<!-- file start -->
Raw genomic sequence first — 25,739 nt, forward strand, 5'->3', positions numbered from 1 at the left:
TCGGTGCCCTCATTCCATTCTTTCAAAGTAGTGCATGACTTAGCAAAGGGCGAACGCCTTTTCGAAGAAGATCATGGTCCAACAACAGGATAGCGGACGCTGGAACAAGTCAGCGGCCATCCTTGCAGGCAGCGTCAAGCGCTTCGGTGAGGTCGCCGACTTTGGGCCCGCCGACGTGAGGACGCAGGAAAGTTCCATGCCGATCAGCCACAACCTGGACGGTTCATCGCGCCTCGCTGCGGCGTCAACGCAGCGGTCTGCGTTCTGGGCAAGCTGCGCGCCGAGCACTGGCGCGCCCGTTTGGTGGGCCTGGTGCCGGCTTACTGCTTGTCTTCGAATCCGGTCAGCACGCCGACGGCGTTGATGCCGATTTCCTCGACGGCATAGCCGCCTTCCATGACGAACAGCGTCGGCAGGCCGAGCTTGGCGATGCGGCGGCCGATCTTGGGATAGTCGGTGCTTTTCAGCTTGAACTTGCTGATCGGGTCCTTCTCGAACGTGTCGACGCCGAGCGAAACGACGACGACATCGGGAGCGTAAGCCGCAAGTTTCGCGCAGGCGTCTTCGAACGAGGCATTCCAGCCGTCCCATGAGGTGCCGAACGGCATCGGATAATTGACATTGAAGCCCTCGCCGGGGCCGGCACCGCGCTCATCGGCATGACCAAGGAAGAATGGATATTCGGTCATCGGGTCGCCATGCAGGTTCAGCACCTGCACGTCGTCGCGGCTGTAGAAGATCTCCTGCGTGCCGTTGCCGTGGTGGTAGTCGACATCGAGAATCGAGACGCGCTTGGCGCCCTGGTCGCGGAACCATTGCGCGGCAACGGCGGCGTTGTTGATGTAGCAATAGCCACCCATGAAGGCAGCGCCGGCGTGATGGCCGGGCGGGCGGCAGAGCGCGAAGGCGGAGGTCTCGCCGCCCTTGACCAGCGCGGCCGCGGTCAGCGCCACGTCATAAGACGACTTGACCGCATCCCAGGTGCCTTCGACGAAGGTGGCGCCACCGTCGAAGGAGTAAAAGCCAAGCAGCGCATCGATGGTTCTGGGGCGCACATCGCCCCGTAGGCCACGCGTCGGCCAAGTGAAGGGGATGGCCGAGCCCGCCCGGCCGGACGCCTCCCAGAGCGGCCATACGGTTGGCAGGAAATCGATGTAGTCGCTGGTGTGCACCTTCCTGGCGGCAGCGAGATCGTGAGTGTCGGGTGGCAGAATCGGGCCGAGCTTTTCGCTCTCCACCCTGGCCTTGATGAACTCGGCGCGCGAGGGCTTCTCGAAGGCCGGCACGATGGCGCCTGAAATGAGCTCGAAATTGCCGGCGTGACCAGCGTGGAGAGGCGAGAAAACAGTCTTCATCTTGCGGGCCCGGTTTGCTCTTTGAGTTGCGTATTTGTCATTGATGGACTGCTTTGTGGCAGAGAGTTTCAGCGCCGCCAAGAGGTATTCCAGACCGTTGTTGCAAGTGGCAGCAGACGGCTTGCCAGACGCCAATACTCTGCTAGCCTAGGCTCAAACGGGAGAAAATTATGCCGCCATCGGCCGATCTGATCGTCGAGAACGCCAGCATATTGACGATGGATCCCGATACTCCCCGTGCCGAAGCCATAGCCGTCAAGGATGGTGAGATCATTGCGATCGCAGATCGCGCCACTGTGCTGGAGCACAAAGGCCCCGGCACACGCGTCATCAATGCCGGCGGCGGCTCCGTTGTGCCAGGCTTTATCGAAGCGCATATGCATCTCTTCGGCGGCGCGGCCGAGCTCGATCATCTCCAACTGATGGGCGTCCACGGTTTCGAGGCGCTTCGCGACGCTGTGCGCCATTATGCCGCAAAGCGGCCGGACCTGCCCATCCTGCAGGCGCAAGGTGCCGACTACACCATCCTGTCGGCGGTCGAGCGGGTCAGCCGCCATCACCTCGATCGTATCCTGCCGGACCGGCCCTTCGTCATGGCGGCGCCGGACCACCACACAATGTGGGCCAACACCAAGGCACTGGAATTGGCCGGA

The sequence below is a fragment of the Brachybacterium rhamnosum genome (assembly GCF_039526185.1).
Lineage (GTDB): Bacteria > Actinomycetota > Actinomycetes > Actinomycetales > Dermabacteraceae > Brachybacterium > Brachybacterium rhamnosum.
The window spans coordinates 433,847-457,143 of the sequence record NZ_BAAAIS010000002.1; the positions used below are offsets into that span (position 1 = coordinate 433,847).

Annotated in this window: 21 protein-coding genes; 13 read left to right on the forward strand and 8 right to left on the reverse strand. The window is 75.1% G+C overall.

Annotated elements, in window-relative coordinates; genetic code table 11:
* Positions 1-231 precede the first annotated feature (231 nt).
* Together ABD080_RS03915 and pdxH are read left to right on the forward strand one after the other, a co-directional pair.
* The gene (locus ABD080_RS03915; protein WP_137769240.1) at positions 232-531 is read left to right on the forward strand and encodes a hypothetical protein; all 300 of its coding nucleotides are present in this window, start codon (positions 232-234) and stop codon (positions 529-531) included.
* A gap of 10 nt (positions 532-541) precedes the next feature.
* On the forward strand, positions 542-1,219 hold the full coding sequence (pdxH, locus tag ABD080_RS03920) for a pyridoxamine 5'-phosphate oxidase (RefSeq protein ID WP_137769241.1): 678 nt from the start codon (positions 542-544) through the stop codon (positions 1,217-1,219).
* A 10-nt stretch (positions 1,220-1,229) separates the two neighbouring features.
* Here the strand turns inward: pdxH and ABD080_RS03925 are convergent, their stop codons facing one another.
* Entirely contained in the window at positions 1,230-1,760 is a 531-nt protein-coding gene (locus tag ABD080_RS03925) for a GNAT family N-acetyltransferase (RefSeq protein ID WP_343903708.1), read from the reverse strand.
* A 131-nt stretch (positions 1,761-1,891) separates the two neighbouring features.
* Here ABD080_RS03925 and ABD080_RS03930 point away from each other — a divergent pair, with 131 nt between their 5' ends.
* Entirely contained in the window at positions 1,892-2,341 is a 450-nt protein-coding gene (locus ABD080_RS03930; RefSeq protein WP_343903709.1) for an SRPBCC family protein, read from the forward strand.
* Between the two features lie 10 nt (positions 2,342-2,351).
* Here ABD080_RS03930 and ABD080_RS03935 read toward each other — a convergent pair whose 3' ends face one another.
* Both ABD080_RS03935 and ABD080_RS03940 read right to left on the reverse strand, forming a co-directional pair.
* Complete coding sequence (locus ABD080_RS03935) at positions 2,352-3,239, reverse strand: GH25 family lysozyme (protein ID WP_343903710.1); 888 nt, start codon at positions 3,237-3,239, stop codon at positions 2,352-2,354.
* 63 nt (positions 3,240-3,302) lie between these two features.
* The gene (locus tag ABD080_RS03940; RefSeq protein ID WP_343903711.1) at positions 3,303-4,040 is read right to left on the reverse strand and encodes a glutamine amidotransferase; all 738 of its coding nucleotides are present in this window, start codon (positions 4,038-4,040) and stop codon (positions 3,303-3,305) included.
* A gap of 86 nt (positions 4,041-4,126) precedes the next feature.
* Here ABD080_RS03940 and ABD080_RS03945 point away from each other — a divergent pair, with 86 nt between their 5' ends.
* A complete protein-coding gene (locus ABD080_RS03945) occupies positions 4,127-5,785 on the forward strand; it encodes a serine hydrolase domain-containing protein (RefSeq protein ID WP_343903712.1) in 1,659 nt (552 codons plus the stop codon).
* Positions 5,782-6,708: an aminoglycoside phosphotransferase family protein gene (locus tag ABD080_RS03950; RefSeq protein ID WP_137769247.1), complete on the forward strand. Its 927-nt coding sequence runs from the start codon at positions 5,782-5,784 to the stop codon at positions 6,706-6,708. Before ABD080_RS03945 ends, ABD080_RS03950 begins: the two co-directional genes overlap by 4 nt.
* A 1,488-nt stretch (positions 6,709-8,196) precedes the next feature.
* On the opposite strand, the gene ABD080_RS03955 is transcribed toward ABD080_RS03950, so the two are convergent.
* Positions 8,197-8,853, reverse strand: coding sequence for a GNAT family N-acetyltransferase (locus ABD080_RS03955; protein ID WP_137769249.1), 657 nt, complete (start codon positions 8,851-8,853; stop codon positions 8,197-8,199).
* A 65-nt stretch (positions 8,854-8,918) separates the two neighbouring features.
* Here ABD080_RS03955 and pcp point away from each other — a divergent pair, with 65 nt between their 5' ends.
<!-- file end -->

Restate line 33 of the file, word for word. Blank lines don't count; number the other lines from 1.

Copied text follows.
* Here ABD080_RS03955 and pcp point away from each other — a divergent pair, with 65 nt between their 5' ends.